Caught in the middle of the debate are millions of Americans who are committed to ecological sustainability, but are stuck between curiosity and concern, eager to do something to reduce climate emissions, but worried that the “something” may be worthless.

“The only benefit that can occur from carbon offsets is the acceleration of a transition to a low-carbon economy, and if the money isn’t going to accelerate that transition, it’s not accomplishing anything of value,” says Joseph Romm, a fellow at the Center for American Progress who writes the blog climateprogress.org. “I just don’t think people are accomplishing what they think they are accomplishing. … Most offsets are like trying to save the Arctic by getting people to collect their leftover ice cubes and ship them up north.”

Curious to learn what I had received for my $7.50, I visited LiveNeutral to talk about their products. The group’s office is in the heart of San Francisco’s Mission District, in the aging US Bank building, where the elevator started with a stutter before depositing me on the fourth floor. A scuffed and faded green carpet ran the length of a narrow hallway. At the LiveNeutral door, I was greeted by Jenna Carl, the organization’s young executive director and only full-time employee. The organization’s offices were sparse. A few bright promotional posters rested on tripods, but otherwise the walls were blank. Carl’s desk was completely bare except for a computer and a pile of business cards.

LiveNeutral, Carl told me, was founded in 2005 by a group of graduate students from the Presidio School of Management, which runs a “sustainable MBA” program. Since then, the non-profit organization has worked with corporations such as Williams-Sonoma, Dupont, and American Electric Power, a major utility, to create education campaigns to raise employees’ awareness about climate change. The group has also created customized carbon calculators for some of its corporate clients. Each month, LiveNeutral sells between 50 and 100 offsets to retail customers; the most common are “drive neutral” credits, with airline offsets coming in close behind.

So what exactly had I purchased when I bought a carbon offset through LiveNeutral?

“The way our carbon reduction credits work is through the Chicago Climate Exchange, which is the only cap and trade carbon market in the US,” Carl says. “You’re taking one ton of emissions off the market – you’re retiring that credit – and you’re making it more expensive to pollute because you’re reducing the supply [of marketable carbon].”

Launched in 2003 by financier Richard Sandor, the CCX is a greenhouse gas market involving more than 100 businesses, government agencies, and financial institutions. Some of the corporate members – Ford Motor Co., Bayer, and Smithfield Foods, for example – have committed to reducing their greenhouse gas emissions six percent below their baseline number by 2010. Other exchange members are companies involved in projects – whether capturing methane from dairy cattle or building windmills – that are either reducing the amount of climate-changing gases released in the atmosphere or creating alternatives to carbon-intensive energy. Companies or governments hoping to reduce emissions can buy “carbon credits” from the enterprises that are actually doing so.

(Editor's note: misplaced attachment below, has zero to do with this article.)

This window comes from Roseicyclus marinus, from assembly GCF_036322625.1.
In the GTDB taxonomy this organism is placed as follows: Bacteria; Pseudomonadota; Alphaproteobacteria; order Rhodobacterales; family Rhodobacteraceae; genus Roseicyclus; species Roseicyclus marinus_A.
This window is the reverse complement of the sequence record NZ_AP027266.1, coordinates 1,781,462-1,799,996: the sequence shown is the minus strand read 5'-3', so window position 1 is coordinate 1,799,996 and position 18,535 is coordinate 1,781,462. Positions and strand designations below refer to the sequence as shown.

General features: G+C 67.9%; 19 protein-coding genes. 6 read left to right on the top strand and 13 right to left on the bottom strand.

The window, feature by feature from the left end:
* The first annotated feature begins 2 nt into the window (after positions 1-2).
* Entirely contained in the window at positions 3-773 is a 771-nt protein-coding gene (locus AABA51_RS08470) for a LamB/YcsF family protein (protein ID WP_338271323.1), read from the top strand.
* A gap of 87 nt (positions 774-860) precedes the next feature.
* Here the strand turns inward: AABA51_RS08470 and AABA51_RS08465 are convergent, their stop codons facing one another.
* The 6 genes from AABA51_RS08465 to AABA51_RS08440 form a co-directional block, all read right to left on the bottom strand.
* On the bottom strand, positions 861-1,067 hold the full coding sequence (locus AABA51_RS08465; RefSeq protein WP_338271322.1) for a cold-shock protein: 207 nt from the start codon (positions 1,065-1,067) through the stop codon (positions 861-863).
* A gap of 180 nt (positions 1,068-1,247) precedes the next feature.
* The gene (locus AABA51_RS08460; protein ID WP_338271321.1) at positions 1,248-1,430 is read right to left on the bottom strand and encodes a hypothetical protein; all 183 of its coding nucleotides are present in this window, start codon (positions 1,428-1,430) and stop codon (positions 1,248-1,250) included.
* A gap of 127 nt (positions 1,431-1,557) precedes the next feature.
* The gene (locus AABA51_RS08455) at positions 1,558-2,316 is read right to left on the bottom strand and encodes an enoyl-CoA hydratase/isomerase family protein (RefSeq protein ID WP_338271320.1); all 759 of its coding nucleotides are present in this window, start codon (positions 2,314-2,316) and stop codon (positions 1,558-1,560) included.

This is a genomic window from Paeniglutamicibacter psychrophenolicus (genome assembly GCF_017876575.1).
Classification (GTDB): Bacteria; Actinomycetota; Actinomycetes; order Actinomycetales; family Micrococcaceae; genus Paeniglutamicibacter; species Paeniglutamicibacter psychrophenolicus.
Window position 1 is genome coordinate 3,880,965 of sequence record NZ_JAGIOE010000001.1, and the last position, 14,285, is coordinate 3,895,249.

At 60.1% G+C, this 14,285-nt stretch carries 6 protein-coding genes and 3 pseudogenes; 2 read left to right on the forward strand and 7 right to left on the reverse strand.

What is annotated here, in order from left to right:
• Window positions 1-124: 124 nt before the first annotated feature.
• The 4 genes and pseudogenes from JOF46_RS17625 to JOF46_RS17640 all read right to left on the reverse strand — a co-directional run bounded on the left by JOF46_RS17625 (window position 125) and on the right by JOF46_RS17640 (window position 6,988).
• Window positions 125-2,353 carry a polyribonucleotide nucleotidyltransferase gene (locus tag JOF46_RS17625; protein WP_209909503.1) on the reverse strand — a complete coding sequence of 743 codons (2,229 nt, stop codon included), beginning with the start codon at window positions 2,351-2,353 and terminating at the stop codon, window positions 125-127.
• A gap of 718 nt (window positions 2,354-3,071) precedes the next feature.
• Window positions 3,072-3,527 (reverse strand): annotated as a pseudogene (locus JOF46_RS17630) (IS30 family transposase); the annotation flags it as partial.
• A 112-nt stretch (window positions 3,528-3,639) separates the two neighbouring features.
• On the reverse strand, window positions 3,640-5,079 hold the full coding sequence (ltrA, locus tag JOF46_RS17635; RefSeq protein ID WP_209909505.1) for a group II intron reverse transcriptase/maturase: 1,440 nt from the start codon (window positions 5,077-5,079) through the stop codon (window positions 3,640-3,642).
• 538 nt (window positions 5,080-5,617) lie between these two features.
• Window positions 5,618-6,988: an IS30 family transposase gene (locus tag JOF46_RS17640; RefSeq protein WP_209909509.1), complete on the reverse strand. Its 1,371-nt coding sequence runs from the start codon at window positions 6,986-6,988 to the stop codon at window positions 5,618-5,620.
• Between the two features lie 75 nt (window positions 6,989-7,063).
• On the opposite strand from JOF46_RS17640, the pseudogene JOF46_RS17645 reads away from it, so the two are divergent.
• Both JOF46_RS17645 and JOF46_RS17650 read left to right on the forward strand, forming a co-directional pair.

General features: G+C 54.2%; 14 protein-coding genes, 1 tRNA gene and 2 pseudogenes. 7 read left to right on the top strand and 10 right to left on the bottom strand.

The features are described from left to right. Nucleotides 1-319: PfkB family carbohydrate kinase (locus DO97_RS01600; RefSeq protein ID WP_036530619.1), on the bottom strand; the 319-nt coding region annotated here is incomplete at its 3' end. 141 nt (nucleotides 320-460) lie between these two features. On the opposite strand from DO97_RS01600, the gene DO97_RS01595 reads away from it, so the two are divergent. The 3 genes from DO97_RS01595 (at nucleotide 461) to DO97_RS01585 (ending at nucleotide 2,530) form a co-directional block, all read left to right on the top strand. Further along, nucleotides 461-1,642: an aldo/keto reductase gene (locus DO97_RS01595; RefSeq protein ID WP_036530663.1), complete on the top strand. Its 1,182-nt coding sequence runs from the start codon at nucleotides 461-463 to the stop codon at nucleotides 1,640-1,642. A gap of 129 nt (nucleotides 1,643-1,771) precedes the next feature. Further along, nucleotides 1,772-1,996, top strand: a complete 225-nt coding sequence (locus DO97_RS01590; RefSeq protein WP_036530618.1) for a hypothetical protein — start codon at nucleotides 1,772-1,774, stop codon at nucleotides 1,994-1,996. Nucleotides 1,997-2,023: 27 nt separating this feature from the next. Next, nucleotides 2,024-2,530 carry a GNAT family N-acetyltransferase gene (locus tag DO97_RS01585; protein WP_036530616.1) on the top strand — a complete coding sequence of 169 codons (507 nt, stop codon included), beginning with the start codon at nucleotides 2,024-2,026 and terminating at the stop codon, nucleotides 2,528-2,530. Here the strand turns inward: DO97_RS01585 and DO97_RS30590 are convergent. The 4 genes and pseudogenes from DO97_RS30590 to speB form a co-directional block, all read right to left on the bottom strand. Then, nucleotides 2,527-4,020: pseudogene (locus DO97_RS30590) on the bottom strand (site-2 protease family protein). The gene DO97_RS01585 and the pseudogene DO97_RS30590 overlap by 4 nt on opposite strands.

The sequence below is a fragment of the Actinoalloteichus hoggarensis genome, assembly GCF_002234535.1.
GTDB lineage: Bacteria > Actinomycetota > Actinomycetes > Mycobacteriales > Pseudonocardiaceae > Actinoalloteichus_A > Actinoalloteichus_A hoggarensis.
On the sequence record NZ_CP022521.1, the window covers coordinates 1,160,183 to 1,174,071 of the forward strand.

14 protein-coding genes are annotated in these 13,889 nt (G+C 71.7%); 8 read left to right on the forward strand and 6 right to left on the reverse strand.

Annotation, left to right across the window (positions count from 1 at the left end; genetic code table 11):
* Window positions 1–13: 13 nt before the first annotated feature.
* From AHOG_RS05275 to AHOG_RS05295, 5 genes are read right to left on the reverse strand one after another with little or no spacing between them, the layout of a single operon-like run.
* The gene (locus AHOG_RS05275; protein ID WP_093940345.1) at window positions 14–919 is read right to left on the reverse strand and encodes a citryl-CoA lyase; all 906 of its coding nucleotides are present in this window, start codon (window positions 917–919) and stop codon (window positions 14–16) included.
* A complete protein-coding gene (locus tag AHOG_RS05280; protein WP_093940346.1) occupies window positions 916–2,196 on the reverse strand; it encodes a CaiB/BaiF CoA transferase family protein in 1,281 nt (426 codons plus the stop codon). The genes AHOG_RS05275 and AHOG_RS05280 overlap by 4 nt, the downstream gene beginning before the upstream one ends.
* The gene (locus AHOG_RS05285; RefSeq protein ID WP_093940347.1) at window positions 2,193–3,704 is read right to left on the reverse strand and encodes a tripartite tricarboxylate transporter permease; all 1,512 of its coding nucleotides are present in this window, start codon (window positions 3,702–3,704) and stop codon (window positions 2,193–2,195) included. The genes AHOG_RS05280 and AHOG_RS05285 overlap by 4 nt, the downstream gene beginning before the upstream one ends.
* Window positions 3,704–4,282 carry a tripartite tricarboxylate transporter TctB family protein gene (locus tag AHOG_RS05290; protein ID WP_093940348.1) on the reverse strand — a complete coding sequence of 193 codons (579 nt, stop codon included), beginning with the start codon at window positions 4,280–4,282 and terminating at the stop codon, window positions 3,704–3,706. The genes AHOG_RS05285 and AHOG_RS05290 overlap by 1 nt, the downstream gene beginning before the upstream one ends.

“You have to have a baseline,” Carl says. “And this is the only organization that does that. And their calculations are pretty conservative, to make sure there’s no over-counting. … No one else does it as well.”

Other people aren’t so sure. LiveNeutral’s reliance on the CCX reveals one of the complications of carbon offsets that critics often complain about. Specifically, the exchange’s model apparently fails to meet the test of “additionality.” That is, does the money exchanged through the CCX lead to carbon reductions additional to what is already occurring? Or are they improvements that would have happened regardless of the new capital entering the market? For a carbon offset to be truly meaningful, it should be funding projects that go above and beyond existing efforts, and, in the process, help spur the transition to a clean energy economy.

“The problem with the CCX is that they have no meaningful additionality,” Romm says. “I don’t know if they really understand additionality, but I do know that they don’t really care about additionality. Does the money go to good projects? Yes. Does the money bring about those projects? The answer is almost certainly ‘no.’”